Jack Tretton promises that PlayStation Home will be worth the wait, but after taking a tour of Sony’s virtual world, I still just don’t get it.
I could never quite get my head around what Sony was trying to accomplish with Home, so I jumped at the chance to get a guided tour through the space. I came away with a much better understanding of how Home works, but still very much in doubt about its mass appeal.
My tour began in a communal town square. I materialized near some folks dancing and just generally hanging out. If I chose to say anything into my headset, anyone nearby would hear me, and I would be able to hear them. If there’s someone doing some particularly obnoxious mouthing off, you have the option to mute them; if merely seeing them is enough to bother you, you can block them entirely, an option I’m guessing is going to see a lot of heavy use.
When a lobby begins to fill up, a new, identical one is created. To meet up with your friends, you can pull up a virtual PSP and invite them to join you, or simply hit the Go To option to instantly zap yourself to their location. Your in-game virtual PSP is linked to your PS3’s friends list and lets you know who’s doing what where within Home‘s environs.
The next stop on my tour was the Uncharted bar. So far, there really isn’t much walking around in Home – you just zap yourself from location to location. It’s more efficient, I suppose, but took away from the illusion that I was visiting the sites of my neighborhood. Perhaps that will be changed as Home develops. The Uncharted area was created using assets from the game and looked like a dive bar you might find in the heart of the jungle. The goal, I was told, is to give fans of the game an easy way to meet each other and discuss their love for Uncharted, Nate Drake, or treasure hunting in general.
It was a fun space, with some artifacts pointing to the location for the next game in the series and some simple arcade games in the corner. The Sony rep explained that the games were an example of ways in which interacting with Home could earn the user Rewards, like clothing or furniture for their apartment. Finish the game in the Uncharted bar, for example, and you might earn a baseball cap with the Uncharted logo on it.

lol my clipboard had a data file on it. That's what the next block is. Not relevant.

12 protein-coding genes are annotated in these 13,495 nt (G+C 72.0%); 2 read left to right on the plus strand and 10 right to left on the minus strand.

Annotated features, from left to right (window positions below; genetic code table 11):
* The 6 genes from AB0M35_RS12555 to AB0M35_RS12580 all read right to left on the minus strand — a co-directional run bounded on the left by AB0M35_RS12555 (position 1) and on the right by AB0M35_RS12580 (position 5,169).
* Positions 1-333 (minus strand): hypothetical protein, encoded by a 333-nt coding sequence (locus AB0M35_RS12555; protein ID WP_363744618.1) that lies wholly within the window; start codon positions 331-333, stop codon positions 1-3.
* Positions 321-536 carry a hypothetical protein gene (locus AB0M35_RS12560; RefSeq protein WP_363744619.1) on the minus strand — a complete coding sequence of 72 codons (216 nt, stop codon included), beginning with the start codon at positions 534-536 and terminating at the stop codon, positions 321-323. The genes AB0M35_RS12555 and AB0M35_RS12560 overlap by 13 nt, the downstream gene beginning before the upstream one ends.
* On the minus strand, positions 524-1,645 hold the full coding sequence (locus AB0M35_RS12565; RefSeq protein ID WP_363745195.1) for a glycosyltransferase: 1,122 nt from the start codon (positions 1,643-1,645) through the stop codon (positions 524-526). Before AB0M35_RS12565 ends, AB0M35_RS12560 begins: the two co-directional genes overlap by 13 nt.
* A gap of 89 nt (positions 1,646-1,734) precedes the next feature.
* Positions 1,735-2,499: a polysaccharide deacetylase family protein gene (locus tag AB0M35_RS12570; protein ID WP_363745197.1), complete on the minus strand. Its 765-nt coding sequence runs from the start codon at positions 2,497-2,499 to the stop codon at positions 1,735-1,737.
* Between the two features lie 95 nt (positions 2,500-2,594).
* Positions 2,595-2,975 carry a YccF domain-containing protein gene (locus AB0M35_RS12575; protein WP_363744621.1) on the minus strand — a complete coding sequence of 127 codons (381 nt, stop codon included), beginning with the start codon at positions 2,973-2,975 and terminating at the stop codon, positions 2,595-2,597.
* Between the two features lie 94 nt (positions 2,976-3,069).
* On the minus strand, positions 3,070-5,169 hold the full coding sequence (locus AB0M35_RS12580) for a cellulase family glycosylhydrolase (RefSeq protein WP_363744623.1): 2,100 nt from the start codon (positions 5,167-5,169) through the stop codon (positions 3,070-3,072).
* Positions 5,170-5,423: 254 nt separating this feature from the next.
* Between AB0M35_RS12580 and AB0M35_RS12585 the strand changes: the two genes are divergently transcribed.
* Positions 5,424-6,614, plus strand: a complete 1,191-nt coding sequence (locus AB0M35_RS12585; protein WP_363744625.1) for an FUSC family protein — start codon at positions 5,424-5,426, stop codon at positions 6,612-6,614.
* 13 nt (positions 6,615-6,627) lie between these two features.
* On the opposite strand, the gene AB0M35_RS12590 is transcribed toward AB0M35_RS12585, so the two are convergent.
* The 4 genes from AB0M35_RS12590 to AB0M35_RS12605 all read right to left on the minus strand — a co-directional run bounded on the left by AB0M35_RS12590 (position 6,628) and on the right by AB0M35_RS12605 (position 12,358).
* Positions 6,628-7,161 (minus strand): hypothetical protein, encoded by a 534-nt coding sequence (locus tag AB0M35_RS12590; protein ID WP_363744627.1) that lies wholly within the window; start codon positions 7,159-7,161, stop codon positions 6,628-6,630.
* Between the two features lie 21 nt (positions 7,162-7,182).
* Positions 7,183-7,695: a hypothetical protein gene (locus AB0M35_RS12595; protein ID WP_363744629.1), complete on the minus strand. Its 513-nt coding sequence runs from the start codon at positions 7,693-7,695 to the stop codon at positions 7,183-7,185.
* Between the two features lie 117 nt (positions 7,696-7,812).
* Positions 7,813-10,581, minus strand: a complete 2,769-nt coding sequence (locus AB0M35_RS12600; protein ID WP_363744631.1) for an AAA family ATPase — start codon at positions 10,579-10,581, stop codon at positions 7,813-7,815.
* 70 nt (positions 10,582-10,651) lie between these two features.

There wasn’t much else to do in Unchartedland, so we zapped over to the Warhawk space. It was similar to Uncharted, in that it was a club decked out with game assets, but it also allowed visitors to launch a multiplayer Warhawk game right from the room. Assuming everyone already has the game in their PS3s, firing up a multiplayer match is as easy as bringing up the virtual PSP, deciding on the game parameters, and hitting a button. An icon appears over your head to indicate that you’re the one organizing the game; if anyone wants to join you, they simply approach you and hit the “join game” option. When your match is done, you’re dropped right back into Home. Neat.
Sony talked a lot about non-gaming companies, such as Nike, taking an interest in Home, having their own spaces such as the ones I saw for Uncharted and Warhawk. What you do in those spaces – besides look at company logos – is still very much up in the air.
From a strictly technological point of view, Home is quite impressive. Hopping from space to space, seeing the different possibilities, was entertaining, and I could certainly picture myself visiting it to try out the bowling alley or simply to look around. But is it somewhere I would hang out? Would I actually use it to meet new people, or even chat with my friends? At the moment, I just don’t think so.
The walkthrough convinced me that Home has some intriguing possibilities for interaction and community building, but it’s a long way off from being anything more than a mild curiosity.